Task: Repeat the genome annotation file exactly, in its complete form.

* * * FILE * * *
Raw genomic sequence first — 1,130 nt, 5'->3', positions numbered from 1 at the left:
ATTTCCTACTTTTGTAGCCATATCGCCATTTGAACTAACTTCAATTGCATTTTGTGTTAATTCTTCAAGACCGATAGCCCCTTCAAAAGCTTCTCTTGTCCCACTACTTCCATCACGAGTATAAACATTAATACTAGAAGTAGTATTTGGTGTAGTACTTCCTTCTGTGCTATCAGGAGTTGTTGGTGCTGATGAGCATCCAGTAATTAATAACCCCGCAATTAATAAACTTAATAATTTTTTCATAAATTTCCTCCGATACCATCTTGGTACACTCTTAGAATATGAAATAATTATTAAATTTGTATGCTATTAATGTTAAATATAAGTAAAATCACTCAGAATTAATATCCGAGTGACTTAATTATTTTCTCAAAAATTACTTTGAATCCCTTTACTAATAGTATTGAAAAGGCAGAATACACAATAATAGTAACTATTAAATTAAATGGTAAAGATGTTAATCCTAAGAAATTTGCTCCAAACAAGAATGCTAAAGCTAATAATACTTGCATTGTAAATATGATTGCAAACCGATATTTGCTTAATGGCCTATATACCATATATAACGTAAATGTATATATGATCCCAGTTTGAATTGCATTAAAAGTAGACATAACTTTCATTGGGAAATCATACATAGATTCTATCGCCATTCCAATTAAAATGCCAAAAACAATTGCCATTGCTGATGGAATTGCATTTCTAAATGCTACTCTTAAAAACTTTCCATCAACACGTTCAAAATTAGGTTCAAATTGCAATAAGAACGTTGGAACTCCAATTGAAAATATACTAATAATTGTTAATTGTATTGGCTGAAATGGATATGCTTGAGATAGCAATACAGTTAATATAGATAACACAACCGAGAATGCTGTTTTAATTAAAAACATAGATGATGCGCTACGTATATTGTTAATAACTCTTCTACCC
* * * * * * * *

Raw genomic sequence first — 1,130 nt, 5'->3', positions numbered from 1 at the left:
ATTTCCTACTTTTGTAGCCATATCGCCATTTGAACTAACTTCAATTGCATTTTGTGTTAATTCTTCAAGACCGATAGCCCCTTCAAAAGCTTCTCTTGTCCCACTACTTCCATCACGAGTATAAACATTAATACTAGAAGTAGTATTTGGTGTAGTACTTCCTTCTGTGCTATCAGGAGTTGTTGGTGCTGATGAGCATCCAGTAATTAATAACCCCGCAATTAATAAACTTAATAATTTTTTCATAAATTTCCTCCGATACCATCTTGGTACACTCTTAGAATATGAAATAATTATTAAATTTGTATGCTATTAATGTTAAATATAAGTAAAATCACTCAGAATTAATATCCGAGTGACTTAATTATTTTCTCAAAAATTACTTTGAATCCCTTTACTAATAGTATTGAAAAGGCAGAATACACAATAATAGTAACTATTAAATTAAATGGTAAAGATGTTAATCCTAAGAAATTTGCTCCAAACAAGAATGCTAAAGCTAATAATACTTGCATTGTAAATATGATTGCAAACCGATATTTGCTTAATGGCCTATATACCATATATAACGTAAATGTATATATGATCCCAGTTTGAATTGCATTAAAAGTAGACATAACTTTCATTGGGAAATCATACATAGATTCTATCGCCATTCCAATTAAAATGCCAAAAACAATTGCCATTGCTGATGGAATTGCATTTCTAAATGCTACTCTTAAAAACTTTCCATCAACACGTTCAAAATTAGGTTCAAATTGCAATAAGAACGTTGGAACTCCAATTGAAAATATACTAATAATTGTTAATTGTATTGGCTGAAATGGATATGCTTGAGATAGCAATACAGTTAATATAGATAACACAACCGAGAATGCTGTTTTAATTAAAAACATAGATGATGCGCTACGTATATTGTTAATAACTCTTCTACCC